A Big Lake
Seventeen years ago, the construction of the biggest dam in the world began on the Chinese river Danin. Compared in significance with the Great Wall of China, the Three Gorges Dam has become a symbol of the expansion and megalomania of the Communist government, to the detriment of the living standards of ordinary people. Today, the Guo family, which settled on the slopes above the river as far back as the time of the Third Empire, is threatened by a modern wonder of the world. In 2009, during the last phase of deliberate flooding, their house will be on the very verge of the banks of the artificial lake and all six members of the family will have to abandon it. Using a grainy visual effect, the narrative is split into the past and the present, which is already marked by the likely future displacement of the family and the forced loss of their traditional way of life. Those affected do not themselves protest, however, and treat the situation as inevitable. Footage of flooded fields and the carved roofs of old buildings protruding above the water level thus provide the only critical testimony. The situation of one family and the difference in views of different generations lead to more general themes, such as the decline of the countryside, and with it the last vestiges of original Chinese culture, and the progressive ascendancy of towns, which represent the current regime.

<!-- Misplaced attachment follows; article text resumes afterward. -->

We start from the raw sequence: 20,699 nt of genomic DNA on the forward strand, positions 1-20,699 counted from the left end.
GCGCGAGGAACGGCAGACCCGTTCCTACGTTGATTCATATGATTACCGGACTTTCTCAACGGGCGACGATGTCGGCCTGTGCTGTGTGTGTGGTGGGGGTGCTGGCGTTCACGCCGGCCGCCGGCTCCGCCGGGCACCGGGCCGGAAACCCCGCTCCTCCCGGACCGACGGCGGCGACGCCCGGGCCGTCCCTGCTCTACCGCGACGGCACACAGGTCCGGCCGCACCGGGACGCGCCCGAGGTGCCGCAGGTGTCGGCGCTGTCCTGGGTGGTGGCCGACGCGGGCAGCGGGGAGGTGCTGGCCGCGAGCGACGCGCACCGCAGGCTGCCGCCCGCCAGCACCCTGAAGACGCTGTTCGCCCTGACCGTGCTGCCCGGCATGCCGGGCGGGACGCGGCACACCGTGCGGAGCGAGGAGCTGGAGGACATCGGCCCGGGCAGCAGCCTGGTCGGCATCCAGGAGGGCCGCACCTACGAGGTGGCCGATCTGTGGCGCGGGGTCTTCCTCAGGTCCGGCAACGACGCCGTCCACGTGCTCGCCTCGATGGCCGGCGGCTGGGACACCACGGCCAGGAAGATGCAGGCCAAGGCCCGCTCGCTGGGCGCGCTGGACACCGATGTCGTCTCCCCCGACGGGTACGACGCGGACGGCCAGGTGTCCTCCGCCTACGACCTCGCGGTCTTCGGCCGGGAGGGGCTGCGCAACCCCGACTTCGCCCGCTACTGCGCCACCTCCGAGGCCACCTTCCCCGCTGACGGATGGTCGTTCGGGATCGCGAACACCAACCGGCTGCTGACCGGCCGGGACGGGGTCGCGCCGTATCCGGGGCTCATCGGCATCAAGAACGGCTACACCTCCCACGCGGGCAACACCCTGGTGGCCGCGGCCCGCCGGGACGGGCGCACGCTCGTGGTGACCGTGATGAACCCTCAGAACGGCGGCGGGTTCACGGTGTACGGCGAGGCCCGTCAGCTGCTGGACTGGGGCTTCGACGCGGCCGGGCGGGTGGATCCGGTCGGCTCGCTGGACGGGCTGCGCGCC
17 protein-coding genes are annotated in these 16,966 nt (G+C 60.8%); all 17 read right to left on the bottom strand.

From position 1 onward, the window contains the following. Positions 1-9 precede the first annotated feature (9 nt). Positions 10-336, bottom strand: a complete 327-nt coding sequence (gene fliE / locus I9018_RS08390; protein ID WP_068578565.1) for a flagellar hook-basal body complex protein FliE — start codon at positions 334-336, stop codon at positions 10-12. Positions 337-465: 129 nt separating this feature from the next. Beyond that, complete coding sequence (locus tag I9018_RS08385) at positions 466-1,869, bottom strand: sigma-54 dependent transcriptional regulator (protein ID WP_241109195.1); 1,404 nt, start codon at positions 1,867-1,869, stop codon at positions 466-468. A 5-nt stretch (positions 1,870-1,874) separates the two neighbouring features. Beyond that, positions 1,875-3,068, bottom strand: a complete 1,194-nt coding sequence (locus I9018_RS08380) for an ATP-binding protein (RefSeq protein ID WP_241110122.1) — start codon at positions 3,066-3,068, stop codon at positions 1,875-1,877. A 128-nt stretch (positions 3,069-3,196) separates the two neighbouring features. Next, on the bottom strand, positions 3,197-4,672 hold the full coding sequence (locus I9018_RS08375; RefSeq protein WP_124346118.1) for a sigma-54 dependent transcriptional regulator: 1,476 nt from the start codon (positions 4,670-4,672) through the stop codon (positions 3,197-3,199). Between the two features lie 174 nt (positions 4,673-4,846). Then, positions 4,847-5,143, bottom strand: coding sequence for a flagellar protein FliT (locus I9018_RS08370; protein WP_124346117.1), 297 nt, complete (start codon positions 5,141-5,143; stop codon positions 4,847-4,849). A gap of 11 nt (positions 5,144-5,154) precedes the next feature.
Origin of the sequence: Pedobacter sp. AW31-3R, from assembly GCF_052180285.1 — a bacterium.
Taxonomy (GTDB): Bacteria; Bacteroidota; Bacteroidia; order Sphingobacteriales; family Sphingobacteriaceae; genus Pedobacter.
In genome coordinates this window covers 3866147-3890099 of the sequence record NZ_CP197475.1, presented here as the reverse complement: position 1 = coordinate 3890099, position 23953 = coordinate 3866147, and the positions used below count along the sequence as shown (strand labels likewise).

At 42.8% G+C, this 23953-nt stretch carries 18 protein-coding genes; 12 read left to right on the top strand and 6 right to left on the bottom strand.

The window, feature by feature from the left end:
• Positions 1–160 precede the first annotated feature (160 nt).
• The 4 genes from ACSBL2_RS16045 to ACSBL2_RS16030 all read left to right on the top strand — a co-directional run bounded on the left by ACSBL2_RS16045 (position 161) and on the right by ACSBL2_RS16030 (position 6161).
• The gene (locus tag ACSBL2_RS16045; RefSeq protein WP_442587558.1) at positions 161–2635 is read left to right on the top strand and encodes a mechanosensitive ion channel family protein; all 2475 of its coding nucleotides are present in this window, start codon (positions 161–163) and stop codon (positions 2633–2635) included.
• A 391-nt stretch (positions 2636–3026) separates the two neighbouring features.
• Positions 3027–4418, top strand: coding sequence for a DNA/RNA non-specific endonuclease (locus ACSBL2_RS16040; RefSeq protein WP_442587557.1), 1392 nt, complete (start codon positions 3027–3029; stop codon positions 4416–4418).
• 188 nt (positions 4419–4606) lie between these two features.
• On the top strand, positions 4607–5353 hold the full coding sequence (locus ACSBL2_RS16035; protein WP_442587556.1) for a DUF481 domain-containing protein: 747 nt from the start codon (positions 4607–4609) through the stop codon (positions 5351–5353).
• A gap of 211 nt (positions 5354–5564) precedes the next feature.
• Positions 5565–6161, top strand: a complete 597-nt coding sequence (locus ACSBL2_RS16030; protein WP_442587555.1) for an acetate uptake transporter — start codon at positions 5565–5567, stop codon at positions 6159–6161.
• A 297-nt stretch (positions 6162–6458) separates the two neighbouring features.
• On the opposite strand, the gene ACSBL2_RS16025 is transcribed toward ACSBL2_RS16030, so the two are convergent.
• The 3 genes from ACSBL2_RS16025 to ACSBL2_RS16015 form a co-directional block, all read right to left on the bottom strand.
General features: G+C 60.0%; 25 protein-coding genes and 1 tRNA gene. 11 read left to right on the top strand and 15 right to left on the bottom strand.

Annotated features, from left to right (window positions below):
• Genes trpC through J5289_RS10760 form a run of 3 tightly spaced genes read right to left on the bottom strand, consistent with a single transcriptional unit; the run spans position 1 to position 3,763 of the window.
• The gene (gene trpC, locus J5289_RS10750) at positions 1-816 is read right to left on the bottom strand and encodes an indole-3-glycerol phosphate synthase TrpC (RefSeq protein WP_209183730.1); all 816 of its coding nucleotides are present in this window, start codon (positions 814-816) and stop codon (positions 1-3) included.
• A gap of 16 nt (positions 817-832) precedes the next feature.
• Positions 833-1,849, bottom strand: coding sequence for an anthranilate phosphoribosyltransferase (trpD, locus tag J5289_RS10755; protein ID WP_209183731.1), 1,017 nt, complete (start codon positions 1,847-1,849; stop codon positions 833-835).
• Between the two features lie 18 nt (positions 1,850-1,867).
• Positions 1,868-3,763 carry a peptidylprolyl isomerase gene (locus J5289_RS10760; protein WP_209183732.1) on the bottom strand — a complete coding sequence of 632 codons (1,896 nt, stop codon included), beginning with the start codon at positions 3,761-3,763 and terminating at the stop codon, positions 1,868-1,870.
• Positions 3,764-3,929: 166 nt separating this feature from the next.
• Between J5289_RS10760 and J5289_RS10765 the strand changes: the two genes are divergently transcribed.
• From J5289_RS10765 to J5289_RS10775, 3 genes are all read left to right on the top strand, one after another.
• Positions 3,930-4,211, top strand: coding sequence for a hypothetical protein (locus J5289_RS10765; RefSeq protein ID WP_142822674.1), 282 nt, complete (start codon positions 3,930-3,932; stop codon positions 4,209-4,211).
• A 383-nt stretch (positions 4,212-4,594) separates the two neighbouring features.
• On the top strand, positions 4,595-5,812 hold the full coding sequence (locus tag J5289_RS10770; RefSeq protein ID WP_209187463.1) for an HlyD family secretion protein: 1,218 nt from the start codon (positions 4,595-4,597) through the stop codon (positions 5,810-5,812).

The child's voice of nine–year–old Punam Tamang transports us to the Nepal city of Bhaktapuru. There we are presented with a stark description of the hard life of this young girl and the dismal social conditions in which she lives. Punam's mother died when she was only five. She was left with her father, her newborn sister Rabina and her two–year–old brother Krishna. Now her father works from sunrise to sundown in a rice factory, and so during the daytime Punam assumes the roles of head of the family, caregiver, and homemaker. All of the sibling attend an English school, which is relatively cheap by local standards. The film also takes us into the world Punam's friends, who have to work in a quarry or brick–making factory to help their families get by. The film captures the hard work the children are required to perform and also takes a peek into the poor five–grade school that represents Punam's symbol of hope. She believes that education ushers in progress and is the only opportunity for improving their situation – perhaps bringing about new job opportunities in better conditions. We look at the situation through the eyes of this young Asian girl, who dreams of becoming a teacher and helping other children in situations like hers.